Let me state clearly that this is NOT an attack on the GOTM competition winners. Everyone in the top tier of the scoring system is truly an exceptionally good player, and it is NO accident that they are able to win time and time again. But with that said... why do we have to go through this farce in each game? No one actually LIKES milking the game, and once people get tired of dogpiling they're going to like that even less. Why should people have to waste their time like this when we know the best players will win regardless of whether the game is milked or not? Again, the problem is that the GOTM relies only on score. With the way scoring is calculated, dogpiling is so effective that it will have to be banned for further competitions if score continues to be the evaluator of results. What I would really like to see is simply a better scoring system, so that there would be no need and no motivation for milking or dogpiling. Do I have the answer to this problem? No, I don't. But with all of the talented people out there I'm confident that something could be created that allows the best players to win without the need for all this excess foolishness to increase score.
With that in mind, I want to mention the Realms Beyond Epics. This is the other competition game series that I play in, and it doesn't put much of a focus on score at all. Each game has a different goal, and game score may or may not be one of them. Many of the games are designed to test aspects of Civ3 that are rarely covered by players, which helps make each game more interesting. Why do I mention this? Again, the problem with the GOTM is its scoring system. The highest score will always, always, ALWAYS come from the person who attacks the other civs and conquers all of them first, then sits just under the domination limit for score. This is fun for a while, but soon players realize that they are, in fact, playing exactly the same game each time and become bored. I rarely play kill-and-attack games, so this game was refreshing for me. But if I wanted to score well in GOTM9, I would have to play exactly the same way again. The Epics have been designed with this in mind to keep the games from becoming boring and repetative, and although it's too early to tell, I believe it's working so far.
Lest I go to far, I want to step back a bit and refocus my position. Realms Beyond's Epics are not for everyone, and they're by no means perfect themeselves. Probably most people would look at them and say, in the words of Carbon Copy, "What's with all this variant crap?" They're not for everyone, but for those who like this kind of stuff, they're a lot of fun. Similarly, the GOTM is still an excellent competition, the premier competition among all those out there, drawing the most people and literally some of the best Civ3 players in the world. I've loved playing in it, and I hope that it continues to draw more and more people each month under the capable guidance of Matrix. GOTM5 and GOTM7 were my first games (and wins) on Monarch and Deity, pushing me to new levels of gameplay that I had never reached before. But with all that said... the GOTM is moving in a direction that I'm not in favor of, turning more and more to endless tactics/exploits to run up score with nary a thought for what that's doing to the fun factor involved. The GOTM is moving in a different direction from me, and so... this will be my last GOTM game. I may pop in if a tasty Emperor or Deity game comes up, but as for regular playing in it I'm finished. I have no malice towards anyone else, this is simply the time for me to leave, as I have less time on a daily basis for the game between summer work and independent research that I'm working on for university credit. Best of luck and best wishes to all those involved, and I hope you enjoyed reading this page."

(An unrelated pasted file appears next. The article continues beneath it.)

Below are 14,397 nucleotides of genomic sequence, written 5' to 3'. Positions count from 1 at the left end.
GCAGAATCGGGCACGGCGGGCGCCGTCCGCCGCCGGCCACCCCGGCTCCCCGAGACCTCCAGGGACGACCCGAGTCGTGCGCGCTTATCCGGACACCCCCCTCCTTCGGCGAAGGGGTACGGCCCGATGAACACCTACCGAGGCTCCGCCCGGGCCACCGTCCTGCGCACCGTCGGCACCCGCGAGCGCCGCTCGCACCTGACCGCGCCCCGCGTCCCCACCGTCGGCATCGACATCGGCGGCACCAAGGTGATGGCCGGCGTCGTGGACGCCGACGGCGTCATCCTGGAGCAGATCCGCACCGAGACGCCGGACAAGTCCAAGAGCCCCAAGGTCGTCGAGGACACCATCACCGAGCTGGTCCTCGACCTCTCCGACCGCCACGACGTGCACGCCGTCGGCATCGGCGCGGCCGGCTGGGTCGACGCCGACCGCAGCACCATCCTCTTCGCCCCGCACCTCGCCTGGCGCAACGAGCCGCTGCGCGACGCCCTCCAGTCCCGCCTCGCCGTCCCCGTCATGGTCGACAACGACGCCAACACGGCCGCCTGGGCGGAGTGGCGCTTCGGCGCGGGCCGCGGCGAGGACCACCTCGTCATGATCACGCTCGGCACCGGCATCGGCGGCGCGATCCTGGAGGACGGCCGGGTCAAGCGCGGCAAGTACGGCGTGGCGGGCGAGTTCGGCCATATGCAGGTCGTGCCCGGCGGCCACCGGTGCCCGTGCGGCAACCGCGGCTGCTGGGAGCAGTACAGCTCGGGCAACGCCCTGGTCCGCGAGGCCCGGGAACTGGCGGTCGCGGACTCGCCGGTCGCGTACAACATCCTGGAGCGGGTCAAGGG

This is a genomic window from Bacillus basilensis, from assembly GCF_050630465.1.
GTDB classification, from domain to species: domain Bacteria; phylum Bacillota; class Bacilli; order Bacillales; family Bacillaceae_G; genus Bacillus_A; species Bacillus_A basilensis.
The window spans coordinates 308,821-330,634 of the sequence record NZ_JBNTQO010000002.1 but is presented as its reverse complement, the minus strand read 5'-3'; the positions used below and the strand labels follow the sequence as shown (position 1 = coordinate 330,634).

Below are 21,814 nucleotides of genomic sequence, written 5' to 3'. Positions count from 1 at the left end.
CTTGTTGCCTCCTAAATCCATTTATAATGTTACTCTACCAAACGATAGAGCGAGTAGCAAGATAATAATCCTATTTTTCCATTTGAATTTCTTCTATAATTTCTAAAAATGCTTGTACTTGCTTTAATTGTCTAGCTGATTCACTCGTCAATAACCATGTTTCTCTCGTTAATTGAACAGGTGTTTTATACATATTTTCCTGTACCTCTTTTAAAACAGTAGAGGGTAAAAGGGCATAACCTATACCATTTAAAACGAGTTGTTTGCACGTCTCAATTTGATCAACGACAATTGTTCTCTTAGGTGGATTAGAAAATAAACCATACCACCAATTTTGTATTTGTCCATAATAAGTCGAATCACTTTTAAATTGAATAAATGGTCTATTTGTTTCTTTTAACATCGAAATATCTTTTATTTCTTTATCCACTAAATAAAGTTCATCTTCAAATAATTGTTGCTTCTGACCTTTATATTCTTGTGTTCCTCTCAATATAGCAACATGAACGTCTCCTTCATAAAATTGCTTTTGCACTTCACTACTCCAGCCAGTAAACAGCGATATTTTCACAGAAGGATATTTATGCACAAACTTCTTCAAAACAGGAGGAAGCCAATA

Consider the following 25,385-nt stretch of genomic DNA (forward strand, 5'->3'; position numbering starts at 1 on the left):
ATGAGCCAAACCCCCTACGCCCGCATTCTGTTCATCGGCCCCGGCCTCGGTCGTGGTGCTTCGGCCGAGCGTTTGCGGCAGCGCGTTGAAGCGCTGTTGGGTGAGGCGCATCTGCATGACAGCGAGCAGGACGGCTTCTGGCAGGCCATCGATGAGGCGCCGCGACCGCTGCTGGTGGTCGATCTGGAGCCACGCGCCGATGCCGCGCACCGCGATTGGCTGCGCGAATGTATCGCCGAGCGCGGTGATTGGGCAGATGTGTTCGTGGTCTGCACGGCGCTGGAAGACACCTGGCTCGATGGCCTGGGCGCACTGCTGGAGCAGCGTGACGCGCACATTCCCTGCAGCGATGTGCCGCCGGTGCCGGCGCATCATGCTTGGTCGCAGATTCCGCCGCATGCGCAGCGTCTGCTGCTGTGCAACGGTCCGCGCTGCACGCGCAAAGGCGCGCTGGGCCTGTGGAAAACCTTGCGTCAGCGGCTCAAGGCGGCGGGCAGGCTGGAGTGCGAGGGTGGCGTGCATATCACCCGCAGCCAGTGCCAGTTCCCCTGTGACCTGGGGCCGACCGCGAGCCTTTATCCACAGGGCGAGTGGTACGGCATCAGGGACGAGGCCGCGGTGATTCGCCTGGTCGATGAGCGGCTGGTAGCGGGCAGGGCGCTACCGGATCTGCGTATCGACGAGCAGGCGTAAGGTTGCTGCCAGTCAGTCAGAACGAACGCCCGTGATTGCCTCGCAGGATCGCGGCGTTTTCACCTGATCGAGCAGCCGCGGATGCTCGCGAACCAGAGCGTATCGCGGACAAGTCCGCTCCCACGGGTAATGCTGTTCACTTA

This editorial caused a great deal of talk about a new scoring system for the GOTM when I first printed it, with many of the top players coming up with excellent ways to better measure score. It was clear that many others had similar feelings and wanted to do something about it. However, Matrix chose not to implement any of these suggestions and the GOTM remains unchanged to this day. Dogpiling, however, has been disallowed from the competition, which I consider a small success. And I have not played in another GOTM since.